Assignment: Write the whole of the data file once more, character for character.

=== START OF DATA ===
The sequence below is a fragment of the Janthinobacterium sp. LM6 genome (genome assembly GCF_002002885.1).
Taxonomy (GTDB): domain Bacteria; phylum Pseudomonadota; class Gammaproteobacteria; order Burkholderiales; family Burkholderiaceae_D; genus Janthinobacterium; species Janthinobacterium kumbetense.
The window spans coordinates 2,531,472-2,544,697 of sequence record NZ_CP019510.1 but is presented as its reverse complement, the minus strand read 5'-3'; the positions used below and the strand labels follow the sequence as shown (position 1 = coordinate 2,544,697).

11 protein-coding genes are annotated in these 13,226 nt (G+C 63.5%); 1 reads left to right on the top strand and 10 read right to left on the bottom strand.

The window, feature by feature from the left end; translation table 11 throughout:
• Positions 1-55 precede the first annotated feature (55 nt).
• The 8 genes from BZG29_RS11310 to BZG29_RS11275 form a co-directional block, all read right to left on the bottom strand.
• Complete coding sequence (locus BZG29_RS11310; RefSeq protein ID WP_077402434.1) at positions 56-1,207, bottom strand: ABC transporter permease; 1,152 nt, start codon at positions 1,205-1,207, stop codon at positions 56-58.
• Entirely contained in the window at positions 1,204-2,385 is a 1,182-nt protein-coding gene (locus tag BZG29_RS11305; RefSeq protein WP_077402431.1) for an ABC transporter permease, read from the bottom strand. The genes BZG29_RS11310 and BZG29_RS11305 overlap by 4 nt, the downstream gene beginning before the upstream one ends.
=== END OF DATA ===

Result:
The sequence below is a fragment of the Janthinobacterium sp. LM6 genome (genome assembly GCF_002002885.1).
Taxonomy (GTDB): domain Bacteria; phylum Pseudomonadota; class Gammaproteobacteria; order Burkholderiales; family Burkholderiaceae_D; genus Janthinobacterium; species Janthinobacterium kumbetense.
The window spans coordinates 2,531,472-2,544,697 of sequence record NZ_CP019510.1 but is presented as its reverse complement, the minus strand read 5'-3'; the positions used below and the strand labels follow the sequence as shown (position 1 = coordinate 2,544,697).

11 protein-coding genes are annotated in these 13,226 nt (G+C 63.5%); 1 reads left to right on the top strand and 10 read right to left on the bottom strand.

The window, feature by feature from the left end; translation table 11 throughout:
• Positions 1-55 precede the first annotated feature (55 nt).
• The 8 genes from BZG29_RS11310 to BZG29_RS11275 form a co-directional block, all read right to left on the bottom strand.
• Complete coding sequence (locus BZG29_RS11310; RefSeq protein ID WP_077402434.1) at positions 56-1,207, bottom strand: ABC transporter permease; 1,152 nt, start codon at positions 1,205-1,207, stop codon at positions 56-58.
• Entirely contained in the window at positions 1,204-2,385 is a 1,182-nt protein-coding gene (locus tag BZG29_RS11305; RefSeq protein WP_077402431.1) for an ABC transporter permease, read from the bottom strand. The genes BZG29_RS11310 and BZG29_RS11305 overlap by 4 nt, the downstream gene beginning before the upstream one ends.